Tuesday, November 15, 2011

Sliding scale could help countries cooperate on climate

A promising idea for overcoming the gridlock in reducing emissions, from Environmental Research Web: When countries try to work together to limit the effects of climate change, the fear of being the only nation reducing greenhouse-gas emissions – while the others enjoy the benefits with no sacrifice – can bring cooperation to a grinding halt.

In a commentary in PNAS, Thomas Dietz and Jinhua Zhao from Michigan State University, US, suggest using game theory and a scalable method of rewards and punishments (called linear compensation) to help develop strategies that encourage all nations to participate fully in greenhouse-gas mitigation programmes.

"If we assume that each nation will act rationally in its own self-interest, then the path to reducing climate-change risk is to design a set of rules for emissions that countries will agree to because they find the rules beneficial," says Dietz. "Punishments for not meeting the emissions targets are an important part of the design, but these punishments may discourage nations from joining. That's where the mechanism of linear compensation is useful."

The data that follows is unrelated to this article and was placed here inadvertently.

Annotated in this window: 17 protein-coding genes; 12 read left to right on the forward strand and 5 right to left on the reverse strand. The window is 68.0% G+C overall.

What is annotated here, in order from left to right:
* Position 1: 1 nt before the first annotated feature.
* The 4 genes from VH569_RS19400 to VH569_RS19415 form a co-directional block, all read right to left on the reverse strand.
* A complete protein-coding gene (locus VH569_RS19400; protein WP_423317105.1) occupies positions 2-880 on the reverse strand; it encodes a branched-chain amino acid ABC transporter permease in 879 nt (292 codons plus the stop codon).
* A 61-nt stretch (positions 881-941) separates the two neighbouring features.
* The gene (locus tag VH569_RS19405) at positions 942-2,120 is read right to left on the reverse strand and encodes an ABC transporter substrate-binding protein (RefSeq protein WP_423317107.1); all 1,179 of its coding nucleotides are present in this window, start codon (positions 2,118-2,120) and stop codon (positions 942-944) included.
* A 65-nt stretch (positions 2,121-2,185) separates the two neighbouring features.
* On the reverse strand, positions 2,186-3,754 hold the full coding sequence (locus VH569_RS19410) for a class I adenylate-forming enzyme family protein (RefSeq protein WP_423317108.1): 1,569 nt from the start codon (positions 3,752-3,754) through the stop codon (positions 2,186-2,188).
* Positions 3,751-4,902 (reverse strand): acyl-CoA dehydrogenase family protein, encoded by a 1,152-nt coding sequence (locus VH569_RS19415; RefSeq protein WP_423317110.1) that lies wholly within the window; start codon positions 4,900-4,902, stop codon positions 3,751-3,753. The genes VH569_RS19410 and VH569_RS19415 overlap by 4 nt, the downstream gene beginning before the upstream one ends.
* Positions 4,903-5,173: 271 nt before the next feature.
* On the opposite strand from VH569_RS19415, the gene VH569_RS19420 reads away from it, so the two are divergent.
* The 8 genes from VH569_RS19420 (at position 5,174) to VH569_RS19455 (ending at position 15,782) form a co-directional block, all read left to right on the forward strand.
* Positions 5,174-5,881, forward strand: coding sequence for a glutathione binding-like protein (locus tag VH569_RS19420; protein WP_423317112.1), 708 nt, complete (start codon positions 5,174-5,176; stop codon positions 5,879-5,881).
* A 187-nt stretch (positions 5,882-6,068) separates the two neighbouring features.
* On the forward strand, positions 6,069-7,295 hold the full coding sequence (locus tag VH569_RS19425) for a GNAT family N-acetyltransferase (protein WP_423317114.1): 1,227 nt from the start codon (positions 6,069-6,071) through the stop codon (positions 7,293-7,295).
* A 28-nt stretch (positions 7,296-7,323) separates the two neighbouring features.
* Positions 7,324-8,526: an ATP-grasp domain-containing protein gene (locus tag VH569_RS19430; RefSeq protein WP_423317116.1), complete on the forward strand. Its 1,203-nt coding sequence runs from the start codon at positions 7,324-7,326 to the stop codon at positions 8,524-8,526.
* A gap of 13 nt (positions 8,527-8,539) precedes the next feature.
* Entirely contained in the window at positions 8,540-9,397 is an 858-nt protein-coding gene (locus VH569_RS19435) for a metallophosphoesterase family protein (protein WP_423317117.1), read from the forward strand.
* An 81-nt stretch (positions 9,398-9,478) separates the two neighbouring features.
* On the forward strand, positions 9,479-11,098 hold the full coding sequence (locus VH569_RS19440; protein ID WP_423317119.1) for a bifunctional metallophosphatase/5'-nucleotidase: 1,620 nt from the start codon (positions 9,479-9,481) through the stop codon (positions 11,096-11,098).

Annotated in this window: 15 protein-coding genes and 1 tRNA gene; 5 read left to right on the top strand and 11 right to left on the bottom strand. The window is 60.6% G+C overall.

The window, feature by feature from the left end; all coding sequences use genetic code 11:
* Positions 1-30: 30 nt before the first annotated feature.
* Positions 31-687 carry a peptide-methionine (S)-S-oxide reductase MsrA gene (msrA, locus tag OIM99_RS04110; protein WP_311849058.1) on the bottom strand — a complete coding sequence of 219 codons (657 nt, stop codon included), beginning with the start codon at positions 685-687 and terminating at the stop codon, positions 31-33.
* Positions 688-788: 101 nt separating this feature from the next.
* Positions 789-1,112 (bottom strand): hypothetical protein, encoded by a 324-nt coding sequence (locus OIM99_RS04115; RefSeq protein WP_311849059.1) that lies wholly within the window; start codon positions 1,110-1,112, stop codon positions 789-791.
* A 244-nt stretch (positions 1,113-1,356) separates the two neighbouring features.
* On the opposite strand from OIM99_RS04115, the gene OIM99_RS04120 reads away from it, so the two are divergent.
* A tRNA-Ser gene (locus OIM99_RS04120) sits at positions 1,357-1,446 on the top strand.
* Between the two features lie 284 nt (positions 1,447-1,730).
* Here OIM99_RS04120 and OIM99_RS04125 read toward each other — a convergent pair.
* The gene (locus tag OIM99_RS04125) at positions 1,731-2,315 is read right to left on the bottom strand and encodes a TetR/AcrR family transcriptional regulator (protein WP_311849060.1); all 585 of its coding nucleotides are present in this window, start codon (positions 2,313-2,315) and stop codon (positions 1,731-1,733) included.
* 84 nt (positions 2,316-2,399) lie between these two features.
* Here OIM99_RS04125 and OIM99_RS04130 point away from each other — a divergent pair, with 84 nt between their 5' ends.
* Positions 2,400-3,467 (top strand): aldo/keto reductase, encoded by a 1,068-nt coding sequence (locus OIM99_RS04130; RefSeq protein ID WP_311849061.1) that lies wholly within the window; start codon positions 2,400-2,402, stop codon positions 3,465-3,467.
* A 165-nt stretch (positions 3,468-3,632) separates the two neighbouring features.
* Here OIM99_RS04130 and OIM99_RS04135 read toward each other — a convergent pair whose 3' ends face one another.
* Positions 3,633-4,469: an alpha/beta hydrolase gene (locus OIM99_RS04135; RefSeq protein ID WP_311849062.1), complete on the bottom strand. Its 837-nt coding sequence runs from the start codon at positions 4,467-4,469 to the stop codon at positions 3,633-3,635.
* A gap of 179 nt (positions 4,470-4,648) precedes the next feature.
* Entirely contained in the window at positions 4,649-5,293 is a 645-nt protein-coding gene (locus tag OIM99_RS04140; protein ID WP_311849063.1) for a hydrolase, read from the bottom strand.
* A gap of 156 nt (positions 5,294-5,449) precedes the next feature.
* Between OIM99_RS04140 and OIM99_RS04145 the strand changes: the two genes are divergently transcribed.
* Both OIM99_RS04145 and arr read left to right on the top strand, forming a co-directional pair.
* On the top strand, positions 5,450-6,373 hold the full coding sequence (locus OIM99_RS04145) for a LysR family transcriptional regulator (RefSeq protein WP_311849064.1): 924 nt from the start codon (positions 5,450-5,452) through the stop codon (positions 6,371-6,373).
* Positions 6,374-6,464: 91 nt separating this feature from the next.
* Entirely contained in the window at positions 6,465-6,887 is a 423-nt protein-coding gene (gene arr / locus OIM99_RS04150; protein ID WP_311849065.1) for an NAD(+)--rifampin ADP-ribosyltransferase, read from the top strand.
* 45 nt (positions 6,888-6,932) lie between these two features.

Instead of imposing a fixed punishment, linear compensation calls for the punishment to be adjusted relative to how well other nations met the emissions goals.

"So if most other nations also failed to meet the emissions targets, the punishment for each nation would be less – nations would be punished most for being the farthest away from the results of the other nations," Dietz explains....

Diagram of a pawn sacrifice by EVD, Wikimedia Commons, under the Creative Commons Attribution-Share Alike 2.5 Colombia license

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